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First Time Ever Aboard a U.S. Warship: Sailors of the 6th Fleet Take Part in Holocaust Remembrance C

May 31, 1984
See Original Daily Bulletin From This Date

Sailors of the U.S. Sixth Fleet, men and women of all faiths, participated recently in the first Holocaust remembrance ceremonies ever to take place aboard an American warship.

The event was on the forecastle deck of the USS Puget Sound, flagship of the Sixth Fleet, in Malaga Spain. They were joined by the officers and crews of the USS Semmes and USS Peterson. The keynote speaker was Vice Admiral Edward Martin, Sixth Fleet Commander, and the ceremonies were conducted by Assistant Fleet Chaplain Rabbi Arnold Resnicoff, the Public Affairs Office of the Sixth Fleet reported here.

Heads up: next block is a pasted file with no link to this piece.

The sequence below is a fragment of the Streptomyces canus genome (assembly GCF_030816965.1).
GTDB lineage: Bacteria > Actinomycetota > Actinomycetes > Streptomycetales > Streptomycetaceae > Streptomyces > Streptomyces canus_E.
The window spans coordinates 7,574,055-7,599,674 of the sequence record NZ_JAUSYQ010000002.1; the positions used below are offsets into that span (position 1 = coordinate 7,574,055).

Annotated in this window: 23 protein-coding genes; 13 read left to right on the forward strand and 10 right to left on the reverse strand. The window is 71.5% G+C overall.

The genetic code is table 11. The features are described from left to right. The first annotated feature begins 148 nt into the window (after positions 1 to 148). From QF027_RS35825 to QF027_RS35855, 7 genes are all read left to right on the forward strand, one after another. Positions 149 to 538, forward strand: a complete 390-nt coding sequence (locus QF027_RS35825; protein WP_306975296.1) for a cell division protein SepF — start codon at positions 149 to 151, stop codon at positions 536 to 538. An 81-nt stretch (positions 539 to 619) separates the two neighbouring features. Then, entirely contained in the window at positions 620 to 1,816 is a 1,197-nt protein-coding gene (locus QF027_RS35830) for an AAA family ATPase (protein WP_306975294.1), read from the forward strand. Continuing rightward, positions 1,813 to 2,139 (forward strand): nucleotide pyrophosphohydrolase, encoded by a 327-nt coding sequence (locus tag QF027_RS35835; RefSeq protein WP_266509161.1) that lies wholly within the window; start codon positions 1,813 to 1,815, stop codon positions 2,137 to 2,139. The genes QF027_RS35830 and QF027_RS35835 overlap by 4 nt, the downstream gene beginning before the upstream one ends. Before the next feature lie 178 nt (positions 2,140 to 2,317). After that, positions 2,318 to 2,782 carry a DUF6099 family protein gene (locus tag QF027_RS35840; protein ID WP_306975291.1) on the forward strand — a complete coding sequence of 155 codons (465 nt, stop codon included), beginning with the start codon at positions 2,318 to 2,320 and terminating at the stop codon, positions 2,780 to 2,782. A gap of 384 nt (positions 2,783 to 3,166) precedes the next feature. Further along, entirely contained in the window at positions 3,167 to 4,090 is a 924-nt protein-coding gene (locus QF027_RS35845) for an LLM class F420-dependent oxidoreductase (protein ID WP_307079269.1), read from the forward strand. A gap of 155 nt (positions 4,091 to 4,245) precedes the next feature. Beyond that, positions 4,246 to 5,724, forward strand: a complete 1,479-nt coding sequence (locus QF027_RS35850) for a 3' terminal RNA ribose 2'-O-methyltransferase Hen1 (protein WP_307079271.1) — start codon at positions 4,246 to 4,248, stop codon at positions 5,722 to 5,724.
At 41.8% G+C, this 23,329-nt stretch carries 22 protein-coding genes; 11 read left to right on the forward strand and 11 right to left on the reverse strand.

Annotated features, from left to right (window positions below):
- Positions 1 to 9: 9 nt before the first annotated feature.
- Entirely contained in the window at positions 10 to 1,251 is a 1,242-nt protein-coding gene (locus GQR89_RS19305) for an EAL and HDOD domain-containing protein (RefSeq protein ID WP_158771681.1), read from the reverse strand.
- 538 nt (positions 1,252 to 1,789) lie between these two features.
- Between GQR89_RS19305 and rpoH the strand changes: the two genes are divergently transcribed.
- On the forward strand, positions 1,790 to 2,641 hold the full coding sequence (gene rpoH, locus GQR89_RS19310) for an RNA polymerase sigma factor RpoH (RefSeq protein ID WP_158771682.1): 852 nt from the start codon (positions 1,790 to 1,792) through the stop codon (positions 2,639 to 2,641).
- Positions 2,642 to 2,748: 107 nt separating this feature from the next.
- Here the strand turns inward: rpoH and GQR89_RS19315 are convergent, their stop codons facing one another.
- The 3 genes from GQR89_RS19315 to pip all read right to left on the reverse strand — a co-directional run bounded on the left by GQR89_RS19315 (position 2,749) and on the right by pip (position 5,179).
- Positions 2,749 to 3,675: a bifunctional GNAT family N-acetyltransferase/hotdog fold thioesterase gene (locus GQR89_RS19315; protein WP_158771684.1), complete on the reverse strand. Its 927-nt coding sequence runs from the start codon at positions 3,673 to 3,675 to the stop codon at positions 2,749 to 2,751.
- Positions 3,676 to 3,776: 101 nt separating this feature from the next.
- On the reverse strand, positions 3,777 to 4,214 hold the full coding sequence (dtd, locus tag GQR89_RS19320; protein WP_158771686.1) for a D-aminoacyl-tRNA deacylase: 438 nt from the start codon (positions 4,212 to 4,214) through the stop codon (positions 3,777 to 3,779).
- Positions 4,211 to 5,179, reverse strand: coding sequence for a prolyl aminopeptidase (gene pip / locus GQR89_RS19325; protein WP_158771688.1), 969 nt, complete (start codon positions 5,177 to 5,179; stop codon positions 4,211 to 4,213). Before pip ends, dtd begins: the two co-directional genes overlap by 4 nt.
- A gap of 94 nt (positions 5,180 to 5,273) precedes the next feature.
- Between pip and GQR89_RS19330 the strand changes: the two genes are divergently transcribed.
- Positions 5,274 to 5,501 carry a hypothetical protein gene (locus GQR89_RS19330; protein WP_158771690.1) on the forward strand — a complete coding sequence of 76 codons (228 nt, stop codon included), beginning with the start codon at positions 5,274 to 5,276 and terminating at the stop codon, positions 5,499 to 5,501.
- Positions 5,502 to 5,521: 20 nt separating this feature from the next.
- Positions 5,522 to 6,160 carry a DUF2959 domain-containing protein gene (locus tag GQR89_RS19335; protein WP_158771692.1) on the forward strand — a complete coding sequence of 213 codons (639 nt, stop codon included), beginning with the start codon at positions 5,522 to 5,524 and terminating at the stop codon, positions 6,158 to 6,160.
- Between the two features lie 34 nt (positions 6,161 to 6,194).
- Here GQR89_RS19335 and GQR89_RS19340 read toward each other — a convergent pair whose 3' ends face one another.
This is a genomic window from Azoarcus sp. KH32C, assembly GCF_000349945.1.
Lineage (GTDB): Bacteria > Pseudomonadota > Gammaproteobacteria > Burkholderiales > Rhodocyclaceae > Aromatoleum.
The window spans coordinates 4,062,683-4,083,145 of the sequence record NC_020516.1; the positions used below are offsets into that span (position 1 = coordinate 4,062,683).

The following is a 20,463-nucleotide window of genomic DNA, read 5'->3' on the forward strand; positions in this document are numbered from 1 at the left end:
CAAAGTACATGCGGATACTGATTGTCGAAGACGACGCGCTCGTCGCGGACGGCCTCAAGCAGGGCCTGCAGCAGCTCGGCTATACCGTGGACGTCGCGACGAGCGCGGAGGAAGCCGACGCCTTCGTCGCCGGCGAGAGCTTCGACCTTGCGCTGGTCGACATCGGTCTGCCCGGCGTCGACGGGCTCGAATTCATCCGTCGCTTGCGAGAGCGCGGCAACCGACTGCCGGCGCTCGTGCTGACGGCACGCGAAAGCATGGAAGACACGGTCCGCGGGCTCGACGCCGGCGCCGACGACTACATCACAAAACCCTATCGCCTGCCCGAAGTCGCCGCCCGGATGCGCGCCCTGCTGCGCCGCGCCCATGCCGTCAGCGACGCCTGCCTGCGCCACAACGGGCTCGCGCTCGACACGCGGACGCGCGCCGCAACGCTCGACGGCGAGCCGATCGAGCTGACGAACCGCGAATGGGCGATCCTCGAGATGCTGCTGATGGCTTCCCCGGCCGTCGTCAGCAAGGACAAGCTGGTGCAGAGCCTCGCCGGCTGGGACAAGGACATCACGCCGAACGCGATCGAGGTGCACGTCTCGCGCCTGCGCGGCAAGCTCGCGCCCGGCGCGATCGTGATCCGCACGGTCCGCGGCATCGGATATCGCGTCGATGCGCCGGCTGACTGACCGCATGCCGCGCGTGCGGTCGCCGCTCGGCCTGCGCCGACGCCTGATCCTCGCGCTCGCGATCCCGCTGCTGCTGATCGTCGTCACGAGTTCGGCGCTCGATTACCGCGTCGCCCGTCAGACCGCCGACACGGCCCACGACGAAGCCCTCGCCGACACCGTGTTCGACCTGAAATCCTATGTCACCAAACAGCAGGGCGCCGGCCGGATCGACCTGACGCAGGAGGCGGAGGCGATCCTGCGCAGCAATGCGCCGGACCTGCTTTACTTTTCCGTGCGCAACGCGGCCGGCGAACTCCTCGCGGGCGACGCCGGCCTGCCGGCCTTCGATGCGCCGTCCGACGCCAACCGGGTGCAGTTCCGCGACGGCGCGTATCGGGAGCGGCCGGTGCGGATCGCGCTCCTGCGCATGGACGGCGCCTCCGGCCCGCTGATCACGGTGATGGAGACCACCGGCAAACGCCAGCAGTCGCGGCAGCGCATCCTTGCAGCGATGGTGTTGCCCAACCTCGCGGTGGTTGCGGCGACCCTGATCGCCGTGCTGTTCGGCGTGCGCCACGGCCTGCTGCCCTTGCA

The occasion was the “Days of Remembrance,” held each year since 1979 during the anniversary of the Warsaw Ghetto uprising, coordinated by the United States Holocaust Memorial Council. This year, Defense Secretary Caspar Weinberger enlisted the aid of the Secretaries of the armed forces to encourage military observances of the ceremonies and the Sixth Fleet ceremony was in response to this call.

Admiral Martin spoke on “What the Holocaust Was-and What It Was Not.” He observed that many nations seem to separate the idea of the State from the people the State represents and noted that the Declaration of Independence begins with the assertion that there are certain “inalienable rights” that no country can deny: “The right to life; life with a chance for happiness; life with the blessings of liberty.”

Resnicoff drew a parallel between the oppression of POWs in Hanoi and the Jews in the Nazi camps. He noted that Admiral Martin had himself been a POW for 68 months and pointed out those values which enabled one person to resist until the end while others were less fortunate.

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